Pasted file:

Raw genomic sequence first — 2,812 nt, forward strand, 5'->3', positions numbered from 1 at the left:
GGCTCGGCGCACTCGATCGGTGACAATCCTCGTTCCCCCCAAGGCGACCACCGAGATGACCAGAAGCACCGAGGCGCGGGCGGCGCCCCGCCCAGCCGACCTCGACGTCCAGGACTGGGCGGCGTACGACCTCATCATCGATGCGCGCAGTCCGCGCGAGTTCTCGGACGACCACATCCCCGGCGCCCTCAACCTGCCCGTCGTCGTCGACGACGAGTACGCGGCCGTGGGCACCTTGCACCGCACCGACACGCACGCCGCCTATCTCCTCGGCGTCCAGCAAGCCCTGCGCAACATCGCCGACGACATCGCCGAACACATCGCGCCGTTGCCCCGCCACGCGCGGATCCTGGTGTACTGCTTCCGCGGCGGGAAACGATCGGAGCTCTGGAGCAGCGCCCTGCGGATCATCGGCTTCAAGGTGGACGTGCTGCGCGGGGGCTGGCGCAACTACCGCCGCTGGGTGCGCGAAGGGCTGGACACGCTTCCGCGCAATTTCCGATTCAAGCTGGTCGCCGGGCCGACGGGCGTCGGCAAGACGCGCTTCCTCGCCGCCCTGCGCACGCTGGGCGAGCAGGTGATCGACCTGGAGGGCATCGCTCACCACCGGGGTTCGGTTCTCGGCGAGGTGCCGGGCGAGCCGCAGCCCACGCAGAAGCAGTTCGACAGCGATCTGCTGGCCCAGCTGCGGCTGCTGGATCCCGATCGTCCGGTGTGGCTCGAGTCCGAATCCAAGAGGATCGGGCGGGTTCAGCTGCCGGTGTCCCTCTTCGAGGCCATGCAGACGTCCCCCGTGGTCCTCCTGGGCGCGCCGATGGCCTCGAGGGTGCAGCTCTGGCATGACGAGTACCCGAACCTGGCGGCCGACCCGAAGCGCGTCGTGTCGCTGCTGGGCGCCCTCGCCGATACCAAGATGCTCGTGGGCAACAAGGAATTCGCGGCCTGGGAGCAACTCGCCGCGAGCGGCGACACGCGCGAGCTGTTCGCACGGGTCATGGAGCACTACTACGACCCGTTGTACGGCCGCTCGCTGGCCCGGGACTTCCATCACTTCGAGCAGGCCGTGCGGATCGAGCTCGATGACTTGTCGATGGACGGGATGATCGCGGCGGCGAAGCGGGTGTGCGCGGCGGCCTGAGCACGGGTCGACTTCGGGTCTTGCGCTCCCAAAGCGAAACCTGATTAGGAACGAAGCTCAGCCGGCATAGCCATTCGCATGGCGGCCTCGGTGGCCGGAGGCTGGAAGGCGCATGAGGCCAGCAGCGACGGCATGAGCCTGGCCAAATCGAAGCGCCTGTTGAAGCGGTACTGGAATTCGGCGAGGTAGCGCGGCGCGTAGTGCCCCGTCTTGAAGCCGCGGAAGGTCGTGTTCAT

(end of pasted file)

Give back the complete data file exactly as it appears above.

Raw genomic sequence first — 2,812 nt, forward strand, 5'->3', positions numbered from 1 at the left:
GGCTCGGCGCACTCGATCGGTGACAATCCTCGTTCCCCCCAAGGCGACCACCGAGATGACCAGAAGCACCGAGGCGCGGGCGGCGCCCCGCCCAGCCGACCTCGACGTCCAGGACTGGGCGGCGTACGACCTCATCATCGATGCGCGCAGTCCGCGCGAGTTCTCGGACGACCACATCCCCGGCGCCCTCAACCTGCCCGTCGTCGTCGACGACGAGTACGCGGCCGTGGGCACCTTGCACCGCACCGACACGCACGCCGCCTATCTCCTCGGCGTCCAGCAAGCCCTGCGCAACATCGCCGACGACATCGCCGAACACATCGCGCCGTTGCCCCGCCACGCGCGGATCCTGGTGTACTGCTTCCGCGGCGGGAAACGATCGGAGCTCTGGAGCAGCGCCCTGCGGATCATCGGCTTCAAGGTGGACGTGCTGCGCGGGGGCTGGCGCAACTACCGCCGCTGGGTGCGCGAAGGGCTGGACACGCTTCCGCGCAATTTCCGATTCAAGCTGGTCGCCGGGCCGACGGGCGTCGGCAAGACGCGCTTCCTCGCCGCCCTGCGCACGCTGGGCGAGCAGGTGATCGACCTGGAGGGCATCGCTCACCACCGGGGTTCGGTTCTCGGCGAGGTGCCGGGCGAGCCGCAGCCCACGCAGAAGCAGTTCGACAGCGATCTGCTGGCCCAGCTGCGGCTGCTGGATCCCGATCGTCCGGTGTGGCTCGAGTCCGAATCCAAGAGGATCGGGCGGGTTCAGCTGCCGGTGTCCCTCTTCGAGGCCATGCAGACGTCCCCCGTGGTCCTCCTGGGCGCGCCGATGGCCTCGAGGGTGCAGCTCTGGCATGACGAGTACCCGAACCTGGCGGCCGACCCGAAGCGCGTCGTGTCGCTGCTGGGCGCCCTCGCCGATACCAAGATGCTCGTGGGCAACAAGGAATTCGCGGCCTGGGAGCAACTCGCCGCGAGCGGCGACACGCGCGAGCTGTTCGCACGGGTCATGGAGCACTACTACGACCCGTTGTACGGCCGCTCGCTGGCCCGGGACTTCCATCACTTCGAGCAGGCCGTGCGGATCGAGCTCGATGACTTGTCGATGGACGGGATGATCGCGGCGGCGAAGCGGGTGTGCGCGGCGGCCTGAGCACGGGTCGACTTCGGGTCTTGCGCTCCCAAAGCGAAACCTGATTAGGAACGAAGCTCAGCCGGCATAGCCATTCGCATGGCGGCCTCGGTGGCCGGAGGCTGGAAGGCGCATGAGGCCAGCAGCGACGGCATGAGCCTGGCCAAATCGAAGCGCCTGTTGAAGCGGTACTGGAATTCGGCGAGGTAGCGCGGCGCGTAGTGCCCCGTCTTGAAGCCGCGGAAGGTCGTGTTCAT